Germans see lingo of net as vital skill

April 28, 2000

"Ich beherrsche Englisch in Wort und Schrift" is becoming a key phrase in the minds of job-seeking Germans. "Without English will (you) soon be a dummy?" the German popular magazine Bild asked its readers.

And Germans are rising to the challenge. Figures just released show that last year about 750,000 adult Germans registered for evening classes in English. That is nearly twice as many as 20 years ago. "Many people come to us on their evenings off because English is demanded of them in their jobs," said Rainer Ziegeler, head of the Berlitz language school's north Germany section.

Firms such as Daimler Chrysler conduct many of their everyday management meetings in English, even though most of the people attending them are Germans. The national airline, Lufthansa, has adopted English as the standard language and says that 90 per cent of its employees have a reasonable standard of conversational English.

And even small-business people need a working knowledge of the language, according to Karl Bosshard, a personnel consultant working in Hamburg. "Worldwide trade is being dealt with more and more on the internet and you cannot trade without English," he said.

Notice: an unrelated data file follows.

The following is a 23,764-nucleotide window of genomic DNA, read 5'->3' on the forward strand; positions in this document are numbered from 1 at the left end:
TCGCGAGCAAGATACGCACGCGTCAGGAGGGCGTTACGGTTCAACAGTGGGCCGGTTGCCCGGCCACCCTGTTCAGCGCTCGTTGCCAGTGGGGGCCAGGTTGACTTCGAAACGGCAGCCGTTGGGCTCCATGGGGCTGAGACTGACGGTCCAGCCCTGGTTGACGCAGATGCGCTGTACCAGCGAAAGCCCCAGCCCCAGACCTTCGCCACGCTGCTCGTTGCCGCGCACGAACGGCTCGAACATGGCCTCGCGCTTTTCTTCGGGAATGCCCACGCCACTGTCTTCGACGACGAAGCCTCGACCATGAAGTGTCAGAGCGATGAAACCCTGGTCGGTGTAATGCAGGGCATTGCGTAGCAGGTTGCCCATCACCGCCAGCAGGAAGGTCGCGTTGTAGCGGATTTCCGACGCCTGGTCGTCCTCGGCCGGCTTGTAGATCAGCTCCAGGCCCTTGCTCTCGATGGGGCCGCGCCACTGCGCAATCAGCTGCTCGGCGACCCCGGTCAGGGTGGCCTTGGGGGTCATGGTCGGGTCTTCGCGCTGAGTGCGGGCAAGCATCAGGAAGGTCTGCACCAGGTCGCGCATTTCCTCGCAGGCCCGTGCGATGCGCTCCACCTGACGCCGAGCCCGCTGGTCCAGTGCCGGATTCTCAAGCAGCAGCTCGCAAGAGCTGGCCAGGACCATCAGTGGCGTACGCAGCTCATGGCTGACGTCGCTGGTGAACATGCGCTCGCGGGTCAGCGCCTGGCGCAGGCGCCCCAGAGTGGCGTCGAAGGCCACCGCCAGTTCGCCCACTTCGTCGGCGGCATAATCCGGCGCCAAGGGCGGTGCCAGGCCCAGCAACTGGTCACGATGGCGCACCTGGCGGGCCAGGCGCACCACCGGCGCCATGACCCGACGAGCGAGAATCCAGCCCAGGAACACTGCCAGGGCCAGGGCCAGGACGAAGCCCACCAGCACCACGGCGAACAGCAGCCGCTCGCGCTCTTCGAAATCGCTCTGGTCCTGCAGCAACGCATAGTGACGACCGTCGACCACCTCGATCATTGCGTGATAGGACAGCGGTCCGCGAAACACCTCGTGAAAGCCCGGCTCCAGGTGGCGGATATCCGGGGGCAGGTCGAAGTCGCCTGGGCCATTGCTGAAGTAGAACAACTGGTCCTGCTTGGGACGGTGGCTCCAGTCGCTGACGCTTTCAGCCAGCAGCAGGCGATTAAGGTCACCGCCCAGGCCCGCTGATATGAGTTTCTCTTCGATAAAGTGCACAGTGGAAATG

Outside the net, even the traditional trade congresses and conferences in Germany are conducted to an increasing extent in English, and workers in the conference industry are often offered free courses in the language.

Four years ago, in timely preparation for Germany's Expo 2000 that will open on June 1, Ralph Jarrett, Hanover's director of tourism, was urging staff in the hotel and catering business to ensure "that at least their English is adequate and also to learn something about foreign mentalities". And 22,000 policemen in the area have been taking English courses.

A spokesperson for the Academy of Secretaries said: "English is now more important than shorthand. Many personnel bosses only take on women who speak English."

Mr Bosshard pointed out that a couple of sentences of broken school English is no longer enough to keep up with new developments.

"I would recommend that anyone who does not have reasonable business English should take a course urgently. Those who cannot speak English in the next five to ten years will be threatened with unemployment," he said.

Please login or register to read this article

Register to continue

Get a month's unlimited access to THE content online. Just register and complete your career summary.

Registration is free and only takes a moment. Once registered you can read a total of 3 articles each month, plus:

  • Sign up for the editor's highlights
  • Receive World University Rankings news first
  • Get job alerts, shortlist jobs and save job searches
  • Participate in reader discussions and post comments

Have your say

Log in or register to post comments